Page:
The Eagles are getting one of the league’s better special teams players in Corey Nelson, who signed a one-year contract with the team. The arrival of the 6-0, 235-pound linebacker certainly will soften the blow caused by the exit of tight end/special teams ace Trey Burton, who signed a four-year, $32 million deal with the Bears on the first day of the free agency signing period.
The Eagles still are at least a year away from backing up the Brinks truck to Carson Wentz’s front door. But they are beginning to plan for the salary-cap consequences of the huge contract the 25-year-old quarterback could sign as early as next year, while they aggressively chase a second straight Lombardi Trophy. The Eagles are restructuring a few veteran contracts to create some cap space heading into the start of the free-agency signing period Wednesday.
INDIANAPOLIS – Every player at the NFL scouting combine has given some thought to how he will react next month when his phone rings and the voice on the other end informs him that he’s just been drafted. Most of them will tell you they’ll put on their Joe Cool face and act as if this happens to them every day. “When my [twin] brother [Shaquill] got the call that he was drafted [by Seattle in the third round last year], he handled it very well,’’ Shaquem said. “He acted all cool and stuff.
Muck Rack makes it simple to find people, tweets, or articles that mention any name, keyword, company, hashtag etc. We've compiled this guide to help you make the most of your search.
Selecting a term
Start searching tweets, articles from media outlets, articles mentioned in tweets, journalists'
names, titles and bios with some suggested searches:
Companies or Topics (e.g. iPhone, Microsoft)
Phrases (e.g. "cloud computing") — use quotes to keep the terms together
Twitter handles (e.g. @username) — returns those who have mentioned or replied to
Names (e.g. "David Pogue")
Hashtags (e.g. #sxsw, #london2012)
Bio details (e.g. vegan, Olympics, father)
Muck Rack's Advanced Search allows for many boolean operators.
Find results that mention multiple specified terms, use AND or
+. For example, ensure each result contains both Elon Musk and Mark Zuckerberg by
searching Musk AND Zuckerberg or Musk + Zuckerberg.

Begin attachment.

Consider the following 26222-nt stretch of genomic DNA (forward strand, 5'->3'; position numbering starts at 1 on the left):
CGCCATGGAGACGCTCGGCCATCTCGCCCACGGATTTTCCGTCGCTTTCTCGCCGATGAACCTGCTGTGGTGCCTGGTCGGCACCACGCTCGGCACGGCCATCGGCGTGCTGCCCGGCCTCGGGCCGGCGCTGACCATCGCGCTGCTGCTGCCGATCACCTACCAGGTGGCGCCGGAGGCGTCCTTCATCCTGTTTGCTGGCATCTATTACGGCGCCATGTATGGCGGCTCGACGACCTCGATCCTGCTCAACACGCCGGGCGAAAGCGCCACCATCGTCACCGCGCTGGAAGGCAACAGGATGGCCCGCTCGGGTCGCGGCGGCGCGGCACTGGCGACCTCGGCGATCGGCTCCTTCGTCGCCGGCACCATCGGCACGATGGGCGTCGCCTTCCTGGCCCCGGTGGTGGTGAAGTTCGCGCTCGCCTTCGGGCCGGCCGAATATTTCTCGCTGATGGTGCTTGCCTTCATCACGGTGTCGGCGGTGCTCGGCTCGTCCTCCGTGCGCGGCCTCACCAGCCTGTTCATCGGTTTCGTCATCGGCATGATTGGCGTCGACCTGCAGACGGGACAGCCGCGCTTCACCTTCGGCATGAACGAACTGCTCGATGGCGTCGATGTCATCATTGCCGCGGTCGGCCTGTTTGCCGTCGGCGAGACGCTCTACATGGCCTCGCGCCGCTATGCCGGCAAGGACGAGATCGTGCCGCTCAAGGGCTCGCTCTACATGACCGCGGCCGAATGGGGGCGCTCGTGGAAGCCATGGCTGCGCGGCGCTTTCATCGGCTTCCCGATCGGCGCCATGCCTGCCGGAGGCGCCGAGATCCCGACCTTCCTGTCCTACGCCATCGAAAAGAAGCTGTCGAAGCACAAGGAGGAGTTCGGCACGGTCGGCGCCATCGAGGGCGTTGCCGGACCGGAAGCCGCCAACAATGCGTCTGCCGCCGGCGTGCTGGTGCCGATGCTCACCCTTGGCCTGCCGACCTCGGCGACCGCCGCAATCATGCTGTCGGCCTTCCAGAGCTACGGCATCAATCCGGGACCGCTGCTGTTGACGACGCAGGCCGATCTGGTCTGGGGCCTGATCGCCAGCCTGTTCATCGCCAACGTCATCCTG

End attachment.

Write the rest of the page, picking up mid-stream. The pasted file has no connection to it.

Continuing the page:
Use the operators OR or , to broaden your search when you'd like either of
multiple terms to appear in results. (This is the default behavior of our search when no operators
are used). For example, results will contain either cake or cookie by searching cake OR cookie or cake,cookie
Use NOT or - to subtract results from your search. For
example, searching Disney will yield results about the Walt Disney Company as well as Walt Disney
World Resort. To exclude mentions of Disney World, search for Disney -World or Disney
When using one of these operators with a phrase, enclose it in quotation marks. For example, you can
find results about smartphones excluding Apple's iPhone 4S by searching smartphone -"iPhone
Exact case matching or punctuation
If you're searching for a brand name or keyword that relies on specific punctuation marks or capitalization, you can
find results that match your exact query by adding matchcase: before the keyword you're searching for, like matchcase:E*TRADE .
Use parentheses to separate multiple
boolean phrases. For example, to find journalists talking about having fun in Disney World or
Disneyland, search for ("disney world" OR disneyland) AND fun.
An asterisk can be used to search for any variation of a root word truncated by the asterisk. For example, searching for admin* will return results for administrator, administration, administer, administered, etc.
A near operator is an AND operator where you can control the distance between the words. You can vary the distance the near operation uses by adding a forward slash and number (between 0-99) such as strawberries NEAR/10 "whipped cream", which means the strawberries must exist within 10 words of "whipped cream".